I met with a new client, a woman foodpreneur who wanted to pursue her passion in selling a very unique bakery product. I can divulge the product due to client confidentiality but it truly was unique. I even did some Google research and was not finding a commercial version of her product.
Her product is seasonal so we decided that she should view the 4th quarter as her prototype phase and will learn a great deal when the holiday season is complete. This will allow her to start 2013 and plan a new product launch.
After we completed our 2 hour session, I gave her my recommendations. After reading these recommendations I realized they were issues that most food entrepreneurs are facing and will find helpful in their journey from kitchen to the shelf to the consumer's plate.
You need to create a positioning statement first. This will be the foundation for your marketing plan, package design, web design, point of sale, etc. I suggested she create a positioning statement using the construct in My 5 Steps to a Positioning Statement . She will work with it for a week and send me her draft for discussion. May be she may share this with us so you can see what a real positioning statement looks like.
Working with Your Bakery
Determine if the bakery will let you bake in home or use their kitchen facility. Many states do not the commercial sale of product produced in a home kitchen. Agree on logistical issues such as delivery times and days, quantities per order, frequency, billing, etc. Also determine if the bakery will allow you to create in-store point of sale to direct consumer attention to your product.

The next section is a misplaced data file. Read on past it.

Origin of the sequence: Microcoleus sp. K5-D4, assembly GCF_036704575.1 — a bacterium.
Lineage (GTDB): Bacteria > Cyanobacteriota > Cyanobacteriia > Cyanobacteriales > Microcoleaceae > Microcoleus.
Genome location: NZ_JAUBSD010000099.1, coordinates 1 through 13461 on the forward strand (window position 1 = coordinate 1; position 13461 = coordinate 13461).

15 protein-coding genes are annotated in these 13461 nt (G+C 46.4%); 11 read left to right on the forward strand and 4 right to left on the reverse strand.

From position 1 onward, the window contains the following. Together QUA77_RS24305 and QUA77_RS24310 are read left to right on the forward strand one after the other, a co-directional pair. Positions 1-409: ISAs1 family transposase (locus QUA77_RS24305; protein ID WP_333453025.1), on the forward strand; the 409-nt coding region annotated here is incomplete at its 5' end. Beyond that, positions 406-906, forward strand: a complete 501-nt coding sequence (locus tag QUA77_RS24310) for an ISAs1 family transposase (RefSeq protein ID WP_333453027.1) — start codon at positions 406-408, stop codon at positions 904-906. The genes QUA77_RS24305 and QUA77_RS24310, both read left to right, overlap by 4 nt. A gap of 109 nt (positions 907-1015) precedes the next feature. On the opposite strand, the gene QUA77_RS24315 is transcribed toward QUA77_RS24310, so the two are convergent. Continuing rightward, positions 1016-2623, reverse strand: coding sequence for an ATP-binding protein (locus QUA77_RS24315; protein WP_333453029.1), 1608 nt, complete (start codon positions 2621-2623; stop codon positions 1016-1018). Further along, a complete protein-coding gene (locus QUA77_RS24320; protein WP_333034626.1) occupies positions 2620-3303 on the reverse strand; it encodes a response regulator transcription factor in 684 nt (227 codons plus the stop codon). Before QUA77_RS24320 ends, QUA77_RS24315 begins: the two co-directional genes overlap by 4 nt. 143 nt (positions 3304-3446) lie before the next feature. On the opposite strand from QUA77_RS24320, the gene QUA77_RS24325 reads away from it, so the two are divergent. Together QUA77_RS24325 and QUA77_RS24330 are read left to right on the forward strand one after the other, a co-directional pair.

Competition and Price Points
Do some "research by driving around" to gather information on competitive products and price points. Since it is not likely you will find a product exactly like yours, your pricing should be higher than the competition since your product is differentiated. You might ask the baker for his input on suggested pricing. Doing this helps you price your product for success.
Convert your Recipe to a Bill of Materials
Create a bill of materials from your recipe to calculate your batch costs. Start-up costs are always higher and this will come down in time by purchasing larger quantities as you scale larger. Do this in a spreadsheet and use weights vs. volumetric measurements in order to accurately arrive at a batch cost.
In all likelihood one of the bakery suppliers sells packaging. To expedite this process, you can meet with a supplier to select standard packaging. The packaging you select now will be used to prototype your product during the upcoming holiday season. The packaging will change as you move from feasibility to scale-up. Select the packaging you feel best presents your product.
You will need a label for you product. When you finalize your positioning statement, you can engage a graphics person to design a label that "communicates" your positioning statement. Since you are not selling in supermarkets, you will only need a basic design and this will save you money during this feasibility phase. I do not recommend engaging a packaging designer now since your product and packaging will change after your initial trial during this holiday season.
It may seem premature; however, you want to start writing about your product so consider a brand Facebook page and a Wordpress or Blogger platform, both are free. We did not cover social media in any detail however Content Marketing is by far the best way for brands to initiate consumer trial and strong word of mouth. I suggest this be a separate discussion.
This is not needed now and I recommend you spend some time creating a business pitch. You can follow the format I have at Creating a Small Food Business Pitch . This pitch will be your gateway to a feasibility analysis and your eventual product marketing plan for 2013.
More Tolls for Small Food Businesses
Here is a template to create a Small Business Pitch to raise capital or obtain a loan.
A basic process to establishProduct and Business Feasibility